Penn State fans left Saturday's debacle at Ohio State upset with the way the Nittany Lions performed in a 63-14 loss and the way Urban Meyer piled on well after the outcome was determined.
Not necessarily in that order.
I submit two pieces of evidence.
A) Up 35-7 with less than a minute left in the first half, Ohio State used two timeouts and threw a last-second touchdown pass to take a 42-7 lead into the locker room.
B) With less than a minute remaining in the third quarter, and Ohio State leading 56-7, Penn State was granted a first down at the Buckeye 21 on a fourth-and-4 pass to Allen Robinson. Meyer challenged the spot, and the officials overturned the original call.
My take: B was worse than A.
We grew up watching Joe Paterno almost never run up the score. Nonetheless, complaining about it in the first half is whiny, and if you don't like it, stop the other team. Pretty simple.
The fact that Penn State has been neutered by NCAA sanctions adds some debate as to whether a conference brother should keep the gas pedal floored during this period of PSU vulnerability - especially since the Buckeyes were well on their way toward naming their score.
But Meyer obviously would rather win 63-14 than 49-14.
Bill O'Brien didn't comment about it after the game, and during his press conference Tuesday, he passed on a followup that wondered if the Lions should get more consideration from a fellow Big Ten member once a game is decided, due to their situation.
He did not think fuel was added to the rivalry between the programs.
"I think at the end of the day, in order to have a rivalry, you have to win, and so we've lost two years in a row to them," O'Brien said. "I think they have one rival, Michigan, and that's the way it goes."
Meyer pulled his starters, specifically Braxton Miller, to protect them from injury midway through the third quarter and said, "We're trying to be sportsmen."
Do sportsmen challenge spots against an NCAA strapped program up 56-7? Really?
Then again, even though it's moving toward a four-team playoff next year, the college game will still rely on polls and the human element and thus continues to encourage the humiliation of an opponent.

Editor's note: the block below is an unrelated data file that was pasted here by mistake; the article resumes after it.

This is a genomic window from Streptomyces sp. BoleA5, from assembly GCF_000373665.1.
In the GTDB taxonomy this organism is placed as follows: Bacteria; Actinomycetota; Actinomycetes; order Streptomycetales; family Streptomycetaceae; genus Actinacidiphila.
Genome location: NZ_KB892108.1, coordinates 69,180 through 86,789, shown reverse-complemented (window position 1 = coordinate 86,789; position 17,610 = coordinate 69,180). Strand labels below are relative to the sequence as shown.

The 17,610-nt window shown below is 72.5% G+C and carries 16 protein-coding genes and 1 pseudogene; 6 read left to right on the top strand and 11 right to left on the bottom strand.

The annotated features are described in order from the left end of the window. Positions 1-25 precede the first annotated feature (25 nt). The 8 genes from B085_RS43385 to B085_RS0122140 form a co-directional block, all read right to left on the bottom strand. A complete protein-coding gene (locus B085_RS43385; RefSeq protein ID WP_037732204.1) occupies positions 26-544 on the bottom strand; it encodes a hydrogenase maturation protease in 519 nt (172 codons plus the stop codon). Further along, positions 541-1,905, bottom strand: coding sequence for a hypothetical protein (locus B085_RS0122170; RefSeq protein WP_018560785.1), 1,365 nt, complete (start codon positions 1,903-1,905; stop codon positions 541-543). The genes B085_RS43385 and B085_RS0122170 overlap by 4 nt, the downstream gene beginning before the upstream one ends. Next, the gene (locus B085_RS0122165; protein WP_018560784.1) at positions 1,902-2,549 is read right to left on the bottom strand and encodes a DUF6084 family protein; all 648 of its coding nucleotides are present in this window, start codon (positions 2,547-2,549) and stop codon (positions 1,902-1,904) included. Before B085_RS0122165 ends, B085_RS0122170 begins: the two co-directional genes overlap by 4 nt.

That should suit Meyer, who won two national titles at Florida and has brought his SEC mentality to Columbus.
Because the Big Ten lacks another great team, Ohio State probably feels it has to pad blowouts in order to keep its chances, probably slim anyway, alive to be in this year's BCS championship game.
And it's not just Meyer. Florida State's Jimbo Fisher called a fake punt with a 35-0 lead last week against North Carolina State although that, too, was in the second quarter.
Ohio State has won 20 straight games and will be favored by double-digits in each game heading into the Big Ten final. It could well be riding a 25-game win streak when it draws its bowl assignment.
Though its non-conference schedule next year (at Navy, Virginia Tech, Kent State, Cincinnati) is tougher than this year (Buffalo, San Diego State, at Cal, Florida A&M), that win streak could reach 32 by the time the Buckeyes roll into Beaver Stadium on Oct. 25, 2014.
Let's hope so.
Penn State has been without a true rival ever since the Nittany Lions and Pitt lacked the vision to realize they'd be best off putting their differences aside and staying in the same league. I'm sure West Virginia, Syracuse and Boston College feel the same way.
The closest thing Penn State has to a rival is Ohio State, even if it will be a one-way rivalry until the day the Lions eventually - and it may be later than sooner - avenge their 49-point loss.